Bat Yam protest against Arabs Daniel Bar On
Protesters in Bat Yam demonstrating against leasing to Arabs, Dec. 20, 2010. Photo by Daniel Bar On
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Protests in Bat Yam against the renting of apartments to Arabs are picking up, with some 200 local residents and right-wing activists protesting last night under the banner "Keeping Bat Yam Jewish."

MK Michael Ben Ari (National Union ) also took part in the protest. "I am very encouraged when I see such public awakening, a healthy one, coming out onto the streets of Bat Yam," he told the demonstrators, who were protesting that Arabs were moving to the city and what they alleged were relationships between Arab men and Jewish women. The protesters gathered near the Bat Yam mall, with the police permission, and chanted racist slogans including "Arabs out" and "No homes rented to Arabs." They also carried banners on which they wrote "Jews, let's win - girls of Israel for the nation of Israel."

Many of the demonstrators were young and religious, and dozens of children also attended the rally. The Rabbi of Bat Yam was one of the rabbis who signed a letter two weeks ago calling for a ban on renting apartments to Arabs.

City residents said that there is a noticeable move to the city by Arabs, mainly to the Shikun Amidar neighborhood which borders Jaffa.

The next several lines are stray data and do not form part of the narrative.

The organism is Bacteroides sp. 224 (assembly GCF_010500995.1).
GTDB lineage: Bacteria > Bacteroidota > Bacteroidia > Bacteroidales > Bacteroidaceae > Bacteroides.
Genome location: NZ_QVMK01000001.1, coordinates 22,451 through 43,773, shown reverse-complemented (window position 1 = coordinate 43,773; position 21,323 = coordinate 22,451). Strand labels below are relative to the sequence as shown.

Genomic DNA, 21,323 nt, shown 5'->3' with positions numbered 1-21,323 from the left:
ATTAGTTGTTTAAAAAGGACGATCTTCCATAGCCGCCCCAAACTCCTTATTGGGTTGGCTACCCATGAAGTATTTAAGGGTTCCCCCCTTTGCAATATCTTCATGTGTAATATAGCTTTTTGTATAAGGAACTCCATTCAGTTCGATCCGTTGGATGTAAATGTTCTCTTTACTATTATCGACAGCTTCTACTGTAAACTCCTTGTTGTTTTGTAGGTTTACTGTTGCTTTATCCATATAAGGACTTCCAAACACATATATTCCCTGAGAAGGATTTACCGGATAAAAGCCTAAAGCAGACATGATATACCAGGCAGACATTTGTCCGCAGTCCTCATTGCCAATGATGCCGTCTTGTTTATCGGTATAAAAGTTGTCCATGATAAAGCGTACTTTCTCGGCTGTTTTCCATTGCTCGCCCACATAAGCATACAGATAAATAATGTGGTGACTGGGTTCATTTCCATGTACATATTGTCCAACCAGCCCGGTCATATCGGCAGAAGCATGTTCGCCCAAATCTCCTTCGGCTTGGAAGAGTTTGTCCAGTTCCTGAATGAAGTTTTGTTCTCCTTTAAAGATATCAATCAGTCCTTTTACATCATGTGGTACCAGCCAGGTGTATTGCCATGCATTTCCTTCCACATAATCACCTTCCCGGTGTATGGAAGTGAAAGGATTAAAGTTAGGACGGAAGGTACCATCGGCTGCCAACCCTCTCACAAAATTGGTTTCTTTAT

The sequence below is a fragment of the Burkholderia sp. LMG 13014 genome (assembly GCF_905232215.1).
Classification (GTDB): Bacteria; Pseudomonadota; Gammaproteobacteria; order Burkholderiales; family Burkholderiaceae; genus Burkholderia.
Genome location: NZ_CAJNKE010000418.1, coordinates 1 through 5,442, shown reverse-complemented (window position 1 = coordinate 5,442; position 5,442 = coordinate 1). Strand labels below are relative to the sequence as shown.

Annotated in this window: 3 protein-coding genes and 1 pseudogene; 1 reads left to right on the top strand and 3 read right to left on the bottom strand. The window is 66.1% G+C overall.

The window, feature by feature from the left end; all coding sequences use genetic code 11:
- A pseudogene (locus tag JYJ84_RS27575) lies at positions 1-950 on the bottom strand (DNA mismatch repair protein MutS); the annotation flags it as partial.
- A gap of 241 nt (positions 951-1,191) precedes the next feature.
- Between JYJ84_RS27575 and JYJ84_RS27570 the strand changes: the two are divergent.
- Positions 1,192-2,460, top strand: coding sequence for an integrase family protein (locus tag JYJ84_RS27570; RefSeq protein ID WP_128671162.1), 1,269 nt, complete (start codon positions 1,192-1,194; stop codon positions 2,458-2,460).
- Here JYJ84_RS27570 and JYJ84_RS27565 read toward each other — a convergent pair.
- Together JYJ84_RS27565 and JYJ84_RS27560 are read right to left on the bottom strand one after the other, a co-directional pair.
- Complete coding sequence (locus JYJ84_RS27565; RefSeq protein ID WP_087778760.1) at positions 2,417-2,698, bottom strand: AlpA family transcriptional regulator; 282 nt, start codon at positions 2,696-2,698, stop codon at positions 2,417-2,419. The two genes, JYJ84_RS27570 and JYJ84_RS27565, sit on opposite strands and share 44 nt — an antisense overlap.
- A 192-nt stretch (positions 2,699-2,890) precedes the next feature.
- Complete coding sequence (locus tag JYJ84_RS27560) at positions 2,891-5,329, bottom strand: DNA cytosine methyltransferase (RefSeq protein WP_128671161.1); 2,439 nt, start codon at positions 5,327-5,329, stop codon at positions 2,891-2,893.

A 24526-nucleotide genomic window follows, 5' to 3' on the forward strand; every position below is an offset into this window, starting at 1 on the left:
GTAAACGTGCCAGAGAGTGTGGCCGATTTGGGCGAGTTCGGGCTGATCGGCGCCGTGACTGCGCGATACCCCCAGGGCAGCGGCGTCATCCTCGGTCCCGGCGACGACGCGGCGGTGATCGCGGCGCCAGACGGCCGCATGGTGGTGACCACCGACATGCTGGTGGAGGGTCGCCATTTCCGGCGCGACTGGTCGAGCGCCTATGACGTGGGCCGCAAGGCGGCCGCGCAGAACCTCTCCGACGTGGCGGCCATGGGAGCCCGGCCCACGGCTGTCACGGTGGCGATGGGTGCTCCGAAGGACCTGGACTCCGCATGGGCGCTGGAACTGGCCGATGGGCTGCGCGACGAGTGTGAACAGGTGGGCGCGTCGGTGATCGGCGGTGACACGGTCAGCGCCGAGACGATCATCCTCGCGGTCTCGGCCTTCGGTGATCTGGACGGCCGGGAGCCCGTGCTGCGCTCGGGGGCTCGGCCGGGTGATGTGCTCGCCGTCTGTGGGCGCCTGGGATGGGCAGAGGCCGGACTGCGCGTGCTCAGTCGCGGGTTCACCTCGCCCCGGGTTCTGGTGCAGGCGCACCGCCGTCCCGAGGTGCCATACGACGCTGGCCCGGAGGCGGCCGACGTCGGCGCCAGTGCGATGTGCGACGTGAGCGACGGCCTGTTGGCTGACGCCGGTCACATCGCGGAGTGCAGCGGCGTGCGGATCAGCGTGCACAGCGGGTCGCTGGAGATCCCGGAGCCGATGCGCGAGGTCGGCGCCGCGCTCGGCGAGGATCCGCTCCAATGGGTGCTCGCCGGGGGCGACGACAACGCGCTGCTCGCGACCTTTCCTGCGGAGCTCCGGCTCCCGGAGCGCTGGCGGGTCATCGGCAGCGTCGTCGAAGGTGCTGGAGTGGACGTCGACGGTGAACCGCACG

One of the speakers, Moshe Ben-Zikri, told the protesters about the fight by residents of Pisgat Ze'ev, a Jerusalem neighborhood, against Jewish-Arab couples. Ben-Zikri called on the residents of Bat Yam to fight against the phenomenon. "We must not be afraid - not of the police, not of the media, not of anyone."

"Where is our sanity?" asked Rabbi Nissim Itah, the rabbi of a Bat Yam school. "Girls, there are plenty of Jewish youth. I am asking our Arab neighbor not to hit on our girls," the rabbi said.

Rabbi Shlomo Ariel Malka, the rabbi of a synagogue in the city, said that "a woman who goes to an Arab home is hated by them. God will bless us when he opens our sisters' eyes."

Michael, a city resident, said that the issue is disturbing him on a national level. "I am concerned for the state to preserve its character and that naive girls should not go to Arabs," he said. "On a personal level, it does not bother me, it's a matter of education. But people in the broader community can fall victim."

"Every one needs to live in his area," said fellow Bat Yam resident Benny Volkan. "Now it's in Amidar but you can never know how it will spread. Tomorrow it could be in our Haredi neighborhood."

A counter-protest by the left, mostly members of Hadash and the Noar Haoved movement, was held several hundred meters away. They held aloft banners saying "Racism equals violence," and "I love Arabs, ask me how."

One sign read: "If an Arab hits on my sister I will ask him if he has a brother for me."

Bat Yam mayor Shlomi Lahiani told Haaretz that "I am opposed to all the racist statements but they are not the issue. The issue is that there is a multicultural society and Bat Yam has said very clearly that we do not want racism here, these shameful statements."

A protest in the Tikva neighborhood in southern Tel Aviv is expected to take place this evening, calling for outsiders to be evicted. Residents of southern city neighborhoods held three meetings on how to deal with the presence of foreign refugees in the neighborhood. Rabbis have called for a ban on renting apartments to foreigners and the municipality is also trying to evict refugees from the area.